CAMPAIGNERS fighting plans to reduce opening hours at libraries across Ashfield say a council rethink to inject more cash into the service is still not good enough.
Huthwaite Library had been earmarked to have its hours cut from 19 to eight hours – but Nottinghamshire County Council has now proposed to set aside extra funding to take it back up to nine-and-a-half.
The news has been given the thumbs down by villagers and the Huthwaite Community Action Group, which took part in a two-hour read-in ‘protest’ at the library as part of national Save Our Libraries Day on Saturday.
Sutton West district councillor, Ray Buttery, said the small extension to opening hours would not make any difference and fears the library could eventually close.
“If the hours are cut so much people will not bother coming,” he said. “Once the footfall goes they will close. Elderly people will not want to jump on a bus and go to Sutton.
“I just wonder if it will stay open on a Saturday. All the councillors have surgeries here on a Saturday and if people are working during the week the only time they can get to the library is at the weekend.
“We have a children’s reading corner here. They need to have reading books because computers just are not the same.”
More than 50 people – including Ashfield MP Gloria De Piero – attended the read-in on Saturday and Coun Buttery said it had been a successful event.
“Lots of people came and some took out 18 books to emphasise the fact that the libraries should not be shut. It was a brilliant morning and everyone was together – that is what it is all about.
“Many people signed a petition, which we have given to the county council. Now we have to wait and see.”
Annesley Woodhouse, Jacksdale, Selston and Skegby libraries would also all have their hours reduced – but not by as much as had been expected due to the county council setting aside more than £70,000 for libraries following a public consultation.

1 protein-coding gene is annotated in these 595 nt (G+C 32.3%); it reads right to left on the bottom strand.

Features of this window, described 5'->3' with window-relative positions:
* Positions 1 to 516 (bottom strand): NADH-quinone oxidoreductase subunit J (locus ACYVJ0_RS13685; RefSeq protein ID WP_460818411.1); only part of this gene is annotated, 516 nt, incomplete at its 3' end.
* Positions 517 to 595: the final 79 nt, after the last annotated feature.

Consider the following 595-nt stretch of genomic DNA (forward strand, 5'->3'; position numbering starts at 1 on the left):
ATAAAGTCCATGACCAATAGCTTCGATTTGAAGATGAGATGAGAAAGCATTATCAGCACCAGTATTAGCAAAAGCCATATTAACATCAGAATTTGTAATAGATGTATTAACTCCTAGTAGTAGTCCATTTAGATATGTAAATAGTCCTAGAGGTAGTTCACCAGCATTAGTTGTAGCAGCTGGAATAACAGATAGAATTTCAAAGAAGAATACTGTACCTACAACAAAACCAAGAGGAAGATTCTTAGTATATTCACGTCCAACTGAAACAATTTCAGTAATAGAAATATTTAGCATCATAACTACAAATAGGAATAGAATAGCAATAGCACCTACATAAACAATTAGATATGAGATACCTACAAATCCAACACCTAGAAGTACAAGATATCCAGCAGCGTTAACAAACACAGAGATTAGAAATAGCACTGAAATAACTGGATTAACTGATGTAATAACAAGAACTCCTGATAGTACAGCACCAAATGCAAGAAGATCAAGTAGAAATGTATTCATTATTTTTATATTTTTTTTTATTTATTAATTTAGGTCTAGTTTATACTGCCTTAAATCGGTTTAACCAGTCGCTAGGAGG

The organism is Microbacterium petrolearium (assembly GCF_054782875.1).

But Ms De Piero, who is also Shadow Libraries Minister, dismissed the cash injection and pledged to keep up the pressure on Ministers to do more to save libraries.
“These cuts are directly as a result of budgets set by the Tory-led government in Westminster,” she said. “While I understand that difficult decisions have to be made, I have a particular issue with how Nottinghamshire County Council is distributing these cuts.
“The council says it has listened to feedback from the community but Huthwaite Library is still having its hours slashed by 50 per cent. At the same time, Ken Clarke’s rather more affluent constituency of Rushcliffe seems to be faring better – the council is spending £4.9m there on the library in West Bridgford.”
Under previous county council proposals, the annual book fund was reduced from £1.6m to £387,000. This has now been revised and 25 per cent of the fund restored, taking it to £793,000.
Added Ms De Piero: “I’m also worried that halving the book budget will mean libraries are left with older books on the shelves. Libraries need investment to stay alive and thriving, and new books draw people in to libraries – people who can’t necessarily afford to go out and buy the latest bestseller.”
The county council’s assistant head of libraries Philip Marshall said it was heartening to see the strength of feeling among folk who ‘valued their libraries so highly’.
He added: “We appreciate their concerns and also their right to publicly protest against the reduction in library hours.
“However, you’ll appreciate that with the severe financial pressures the council is under, we’ve had to make some tough decisions – we need to make savings of £87m next year, reinvesting £42m of that largely in services for the most vulnerable.
“Regrettably, libraries have had to take their share of the impact, but unlike many other local authorities, we have no plans to close any of our 60 libraries and we are still investing in capital projects including the £3.4m refurbishment of Mansfield library.
“We have consulted the public on options for library opening hours and listened closely to that feedback. Recognising their value to the communities they serve, we have lowered the reduction in opening hours for 28 of our smaller libraries and also put money back into our fund used to buy new books.”